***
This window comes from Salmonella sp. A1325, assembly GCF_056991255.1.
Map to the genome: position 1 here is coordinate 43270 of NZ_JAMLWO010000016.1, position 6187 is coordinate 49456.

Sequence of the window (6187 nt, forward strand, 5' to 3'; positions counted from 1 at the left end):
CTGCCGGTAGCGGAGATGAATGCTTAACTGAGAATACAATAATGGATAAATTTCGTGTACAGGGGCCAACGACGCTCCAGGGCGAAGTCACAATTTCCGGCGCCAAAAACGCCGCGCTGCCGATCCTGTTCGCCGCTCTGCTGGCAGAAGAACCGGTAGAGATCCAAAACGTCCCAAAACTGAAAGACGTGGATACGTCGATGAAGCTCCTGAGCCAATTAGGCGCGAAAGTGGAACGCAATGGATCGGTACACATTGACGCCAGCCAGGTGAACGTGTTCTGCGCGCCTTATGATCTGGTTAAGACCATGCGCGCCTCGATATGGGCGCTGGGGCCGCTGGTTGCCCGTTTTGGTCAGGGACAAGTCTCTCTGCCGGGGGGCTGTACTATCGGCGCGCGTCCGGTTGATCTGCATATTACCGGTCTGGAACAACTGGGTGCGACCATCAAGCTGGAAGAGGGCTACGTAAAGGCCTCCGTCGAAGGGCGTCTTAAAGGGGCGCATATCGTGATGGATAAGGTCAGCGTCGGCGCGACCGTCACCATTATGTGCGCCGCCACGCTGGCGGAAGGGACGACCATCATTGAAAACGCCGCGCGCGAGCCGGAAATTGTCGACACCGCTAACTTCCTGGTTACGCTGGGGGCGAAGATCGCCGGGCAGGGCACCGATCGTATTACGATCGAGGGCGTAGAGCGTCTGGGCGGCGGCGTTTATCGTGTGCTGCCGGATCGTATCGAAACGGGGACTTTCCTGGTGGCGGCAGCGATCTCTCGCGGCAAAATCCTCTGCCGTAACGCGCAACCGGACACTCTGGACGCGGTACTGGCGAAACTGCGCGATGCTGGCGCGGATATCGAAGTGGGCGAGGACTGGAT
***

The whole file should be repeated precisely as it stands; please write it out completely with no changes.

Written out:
This window comes from Salmonella sp. A1325, assembly GCF_056991255.1.
Map to the genome: position 1 here is coordinate 43270 of NZ_JAMLWO010000016.1, position 6187 is coordinate 49456.

Sequence of the window (6187 nt, forward strand, 5' to 3'; positions counted from 1 at the left end):
CTGCCGGTAGCGGAGATGAATGCTTAACTGAGAATACAATAATGGATAAATTTCGTGTACAGGGGCCAACGACGCTCCAGGGCGAAGTCACAATTTCCGGCGCCAAAAACGCCGCGCTGCCGATCCTGTTCGCCGCTCTGCTGGCAGAAGAACCGGTAGAGATCCAAAACGTCCCAAAACTGAAAGACGTGGATACGTCGATGAAGCTCCTGAGCCAATTAGGCGCGAAAGTGGAACGCAATGGATCGGTACACATTGACGCCAGCCAGGTGAACGTGTTCTGCGCGCCTTATGATCTGGTTAAGACCATGCGCGCCTCGATATGGGCGCTGGGGCCGCTGGTTGCCCGTTTTGGTCAGGGACAAGTCTCTCTGCCGGGGGGCTGTACTATCGGCGCGCGTCCGGTTGATCTGCATATTACCGGTCTGGAACAACTGGGTGCGACCATCAAGCTGGAAGAGGGCTACGTAAAGGCCTCCGTCGAAGGGCGTCTTAAAGGGGCGCATATCGTGATGGATAAGGTCAGCGTCGGCGCGACCGTCACCATTATGTGCGCCGCCACGCTGGCGGAAGGGACGACCATCATTGAAAACGCCGCGCGCGAGCCGGAAATTGTCGACACCGCTAACTTCCTGGTTACGCTGGGGGCGAAGATCGCCGGGCAGGGCACCGATCGTATTACGATCGAGGGCGTAGAGCGTCTGGGCGGCGGCGTTTATCGTGTGCTGCCGGATCGTATCGAAACGGGGACTTTCCTGGTGGCGGCAGCGATCTCTCGCGGCAAAATCCTCTGCCGTAACGCGCAACCGGACACTCTGGACGCGGTACTGGCGAAACTGCGCGATGCTGGCGCGGATATCGAAGTGGGCGAGGACTGGAT